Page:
# Identifying Inequalities as True or False

Given any two real numbers $\,x\,$ and $\,y\,$, exactly one of the following three situations exists:

- $\,x\,$ equals $\,y\,$ (that is, $\,x\,$ and $\,y\,$ live at the same place on a real number line); or
- $\,x\,$ lies to the left of $\,y\,$ on a number line; or
- $\,x\,$ lies to the right of $\,y\,$ on a number line.

There are four mathematical sentences that make it easy to talk about the order relationships between any two real numbers: $$ \begin{gather} \cssId{s13}{x \lt y} \qquad \qquad \cssId{s14}{x \gt y}\cr\cr \cssId{s15}{x \le y} \qquad \qquad \cssId{s16}{x \ge y} \end{gather} $$

As with all mathematical sentences,
you should know
*
the correct way to read each of these
sentences
*,
and
*the condition(s) under which each is true or false*.
This information is summarized below.

sentence | how to read | truth of sentence |

$x \lt y$ | $x\,$ is less than $\,y$ | TRUE when $\,x\,$ lies to the left of $\,y\,$ on a number line; FALSE otherwise |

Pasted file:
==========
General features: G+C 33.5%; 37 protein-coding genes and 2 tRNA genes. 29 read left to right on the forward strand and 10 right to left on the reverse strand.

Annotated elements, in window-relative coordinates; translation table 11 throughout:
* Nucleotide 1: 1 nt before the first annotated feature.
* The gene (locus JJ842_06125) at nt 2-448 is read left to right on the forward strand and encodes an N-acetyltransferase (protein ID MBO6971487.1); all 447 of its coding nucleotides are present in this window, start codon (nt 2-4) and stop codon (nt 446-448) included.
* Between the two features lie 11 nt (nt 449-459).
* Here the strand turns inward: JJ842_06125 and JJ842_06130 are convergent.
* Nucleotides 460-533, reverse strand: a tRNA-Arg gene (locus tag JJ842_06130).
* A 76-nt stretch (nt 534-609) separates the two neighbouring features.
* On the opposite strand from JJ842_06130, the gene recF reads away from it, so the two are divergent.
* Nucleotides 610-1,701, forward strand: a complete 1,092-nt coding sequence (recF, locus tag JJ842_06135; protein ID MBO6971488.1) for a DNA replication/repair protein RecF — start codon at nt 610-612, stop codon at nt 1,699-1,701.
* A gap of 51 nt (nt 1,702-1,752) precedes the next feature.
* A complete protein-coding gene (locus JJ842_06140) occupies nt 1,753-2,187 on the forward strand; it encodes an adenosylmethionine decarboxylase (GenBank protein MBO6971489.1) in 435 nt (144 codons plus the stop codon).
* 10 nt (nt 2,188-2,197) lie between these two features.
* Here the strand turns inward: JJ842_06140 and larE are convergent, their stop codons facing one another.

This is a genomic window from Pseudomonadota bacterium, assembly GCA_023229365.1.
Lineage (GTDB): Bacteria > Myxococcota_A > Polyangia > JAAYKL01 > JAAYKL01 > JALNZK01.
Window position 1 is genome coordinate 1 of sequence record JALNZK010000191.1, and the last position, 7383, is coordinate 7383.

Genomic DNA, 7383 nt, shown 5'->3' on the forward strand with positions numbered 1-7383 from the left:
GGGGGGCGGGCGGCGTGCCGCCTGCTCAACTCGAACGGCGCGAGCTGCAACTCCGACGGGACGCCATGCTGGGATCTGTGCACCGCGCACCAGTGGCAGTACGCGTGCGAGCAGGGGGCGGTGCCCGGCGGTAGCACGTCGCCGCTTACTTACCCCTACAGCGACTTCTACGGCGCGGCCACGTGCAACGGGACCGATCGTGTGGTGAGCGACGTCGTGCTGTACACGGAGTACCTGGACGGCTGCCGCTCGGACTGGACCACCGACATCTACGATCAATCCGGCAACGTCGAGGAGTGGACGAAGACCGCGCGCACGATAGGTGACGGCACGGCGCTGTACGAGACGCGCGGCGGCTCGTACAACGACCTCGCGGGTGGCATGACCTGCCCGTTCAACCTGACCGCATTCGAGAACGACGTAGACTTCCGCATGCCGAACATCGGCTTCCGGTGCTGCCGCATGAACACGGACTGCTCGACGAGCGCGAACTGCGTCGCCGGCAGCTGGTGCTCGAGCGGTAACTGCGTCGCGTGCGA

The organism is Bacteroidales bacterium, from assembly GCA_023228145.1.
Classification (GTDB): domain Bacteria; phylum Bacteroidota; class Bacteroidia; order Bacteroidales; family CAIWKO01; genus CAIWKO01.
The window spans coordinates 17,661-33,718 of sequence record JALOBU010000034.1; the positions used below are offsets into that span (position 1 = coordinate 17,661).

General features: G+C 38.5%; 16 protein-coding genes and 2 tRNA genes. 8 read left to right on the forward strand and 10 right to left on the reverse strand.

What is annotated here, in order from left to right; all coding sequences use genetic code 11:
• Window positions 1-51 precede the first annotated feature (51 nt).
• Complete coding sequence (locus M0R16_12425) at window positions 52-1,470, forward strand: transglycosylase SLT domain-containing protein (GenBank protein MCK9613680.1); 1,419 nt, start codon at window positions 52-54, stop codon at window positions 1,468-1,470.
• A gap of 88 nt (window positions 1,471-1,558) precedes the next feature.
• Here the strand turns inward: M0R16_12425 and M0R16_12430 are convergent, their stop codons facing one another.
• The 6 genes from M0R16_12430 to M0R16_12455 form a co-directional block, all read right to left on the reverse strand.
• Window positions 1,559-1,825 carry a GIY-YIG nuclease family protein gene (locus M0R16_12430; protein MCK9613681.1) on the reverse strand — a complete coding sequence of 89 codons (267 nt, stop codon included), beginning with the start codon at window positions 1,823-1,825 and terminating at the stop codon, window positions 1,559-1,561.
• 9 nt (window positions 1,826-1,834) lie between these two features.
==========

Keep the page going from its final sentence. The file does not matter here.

$x \gt y$ | $\,x\,$ is greater than $\,y\,$ | TRUE when $\,x\,$ lies to the right of $\,y\,$ on a number line; FALSE otherwise |

$x\le y$ | $x\,$ is less than or equal to $\,y$ | TRUE when $\,x \lt y\,$ or $\,x = y\,$; FALSE otherwise |

$x\ge y$ | $x\,$ is greater than or equal to $\,y$ | TRUE when $\,x \gt y\,$ or $\,x = y\,$; FALSE otherwise |

Whenever you come across a sentence of the form ‘$\,x \lt y\,$’, think to yourself: does $\,x\,$ lie to the left of $\,y\,$ on a number line?

Whenever you come across a sentence of the form ‘$\,x > y\,$’, think to yourself: does $\,x\,$ lie to the right of $\,y\,$ on a number line?

## CAUTION!

DO NOT read the sentence ‘$\,x \lt y\,$’ as
‘$\,x\,$ is smaller than $\,y\,$’.
Being ‘smaller than’ and being
‘less than’
are two *different* ideas:
*smaller than* means *closer to zero*;
*less than* means *farther to the left on a number line*.

Similarly, DO NOT read the sentence ‘$\,x \gt y\,$’ as
‘$\,x\,$ is bigger than $\,y\,$’.
Being ‘bigger than’ and being ‘greater than’ are two
*different* ideas:
*bigger than* means *farther away from zero*;
*greater than* means *farther to the right on a number line*.